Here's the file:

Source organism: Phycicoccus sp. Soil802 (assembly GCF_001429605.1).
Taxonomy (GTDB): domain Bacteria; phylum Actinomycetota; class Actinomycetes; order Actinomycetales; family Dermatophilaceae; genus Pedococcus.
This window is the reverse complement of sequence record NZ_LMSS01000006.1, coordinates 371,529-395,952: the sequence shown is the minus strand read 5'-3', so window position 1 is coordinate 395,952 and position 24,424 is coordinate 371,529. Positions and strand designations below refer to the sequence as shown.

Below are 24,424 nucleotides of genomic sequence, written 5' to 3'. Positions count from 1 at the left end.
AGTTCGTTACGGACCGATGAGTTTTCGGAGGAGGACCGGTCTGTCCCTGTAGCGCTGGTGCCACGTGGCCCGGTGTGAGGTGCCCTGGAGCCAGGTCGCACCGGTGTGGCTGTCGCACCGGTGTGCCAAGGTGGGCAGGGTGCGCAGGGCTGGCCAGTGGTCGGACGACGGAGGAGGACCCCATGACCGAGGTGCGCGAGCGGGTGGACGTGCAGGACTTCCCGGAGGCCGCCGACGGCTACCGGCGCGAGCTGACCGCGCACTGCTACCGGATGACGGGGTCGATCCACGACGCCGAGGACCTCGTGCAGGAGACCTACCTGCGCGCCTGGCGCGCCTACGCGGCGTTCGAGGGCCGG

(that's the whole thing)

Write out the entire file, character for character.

Source organism: Phycicoccus sp. Soil802 (assembly GCF_001429605.1).
Taxonomy (GTDB): domain Bacteria; phylum Actinomycetota; class Actinomycetes; order Actinomycetales; family Dermatophilaceae; genus Pedococcus.
This window is the reverse complement of sequence record NZ_LMSS01000006.1, coordinates 371,529-395,952: the sequence shown is the minus strand read 5'-3', so window position 1 is coordinate 395,952 and position 24,424 is coordinate 371,529. Positions and strand designations below refer to the sequence as shown.

Below are 24,424 nucleotides of genomic sequence, written 5' to 3'. Positions count from 1 at the left end.
AGTTCGTTACGGACCGATGAGTTTTCGGAGGAGGACCGGTCTGTCCCTGTAGCGCTGGTGCCACGTGGCCCGGTGTGAGGTGCCCTGGAGCCAGGTCGCACCGGTGTGGCTGTCGCACCGGTGTGCCAAGGTGGGCAGGGTGCGCAGGGCTGGCCAGTGGTCGGACGACGGAGGAGGACCCCATGACCGAGGTGCGCGAGCGGGTGGACGTGCAGGACTTCCCGGAGGCCGCCGACGGCTACCGGCGCGAGCTGACCGCGCACTGCTACCGGATGACGGGGTCGATCCACGACGCCGAGGACCTCGTGCAGGAGACCTACCTGCGCGCCTGGCGCGCCTACGCGGCGTTCGAGGGCCGG